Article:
Kentrosaurus aethiopicus was a relatively small stegosaurian dinosaur. It was about 4.5 m (15 ft.) long, and is estimated to have weighed about 2 t (2.2 tn.). It was a herbivore.
German scientists discovered the dinosaur in the early 1900s, in the Tendagaru fossil beds in what is now Tanzania.
The dinosaur's lower back and thick, strong tail were covered by large, almost upright, bony growths that ran in pairs in a line. These growths most likely served a defensive function. The tail sported two pairs of sharp, 60 cm-long (2 ft.) spikes that were probably used for lashing out against predators.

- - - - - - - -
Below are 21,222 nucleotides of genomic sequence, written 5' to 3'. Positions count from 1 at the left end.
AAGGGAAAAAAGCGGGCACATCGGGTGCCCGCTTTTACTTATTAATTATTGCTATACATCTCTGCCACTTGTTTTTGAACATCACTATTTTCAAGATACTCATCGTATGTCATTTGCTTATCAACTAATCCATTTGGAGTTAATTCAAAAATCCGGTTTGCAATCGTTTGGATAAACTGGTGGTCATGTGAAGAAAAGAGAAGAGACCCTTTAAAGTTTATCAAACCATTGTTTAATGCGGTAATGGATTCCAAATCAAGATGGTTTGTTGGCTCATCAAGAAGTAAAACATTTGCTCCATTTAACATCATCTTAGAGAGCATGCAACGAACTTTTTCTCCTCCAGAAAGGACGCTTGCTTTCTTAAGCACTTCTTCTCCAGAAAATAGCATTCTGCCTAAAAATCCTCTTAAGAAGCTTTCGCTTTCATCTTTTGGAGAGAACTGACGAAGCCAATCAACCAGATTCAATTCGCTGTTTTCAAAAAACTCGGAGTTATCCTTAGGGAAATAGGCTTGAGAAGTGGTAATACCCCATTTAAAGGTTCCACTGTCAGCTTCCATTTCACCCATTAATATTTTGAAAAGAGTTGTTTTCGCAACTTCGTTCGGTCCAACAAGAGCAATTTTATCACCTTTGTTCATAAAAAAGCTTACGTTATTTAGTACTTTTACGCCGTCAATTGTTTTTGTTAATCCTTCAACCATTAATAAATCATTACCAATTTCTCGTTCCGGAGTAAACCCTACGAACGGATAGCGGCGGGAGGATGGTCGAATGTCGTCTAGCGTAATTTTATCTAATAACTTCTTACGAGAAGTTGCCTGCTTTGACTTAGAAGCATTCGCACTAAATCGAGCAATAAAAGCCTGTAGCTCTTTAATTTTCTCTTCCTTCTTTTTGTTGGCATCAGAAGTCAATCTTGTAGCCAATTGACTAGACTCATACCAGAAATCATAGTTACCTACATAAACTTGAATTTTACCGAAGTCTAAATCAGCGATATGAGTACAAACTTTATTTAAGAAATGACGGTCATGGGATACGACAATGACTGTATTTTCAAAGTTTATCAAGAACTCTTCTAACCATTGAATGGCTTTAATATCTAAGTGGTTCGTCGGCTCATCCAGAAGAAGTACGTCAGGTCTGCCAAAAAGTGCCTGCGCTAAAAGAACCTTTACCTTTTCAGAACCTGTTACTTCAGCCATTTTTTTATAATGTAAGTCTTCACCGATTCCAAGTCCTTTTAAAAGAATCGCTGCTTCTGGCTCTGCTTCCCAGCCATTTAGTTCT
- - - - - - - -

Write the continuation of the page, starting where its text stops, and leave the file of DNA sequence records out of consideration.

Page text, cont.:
It is from these tail spikes that Kentrosaurus derived its name when it was described in 1915. Kentrosaurus essentially means "sharp-pointed lizard" or "spiked lizard", and aethiopicus refers to the fact that it was found in southern Africa. There is only the one species known for this genus.
Blood circulating through the upright bony plates along the upper body and neck helped to cool or warm the animal.
Kentrosaurus lived during the Late Jurassic Period, about 155 to 140 million years ago. It is related to the larger, well-known Stegosaurus of North America.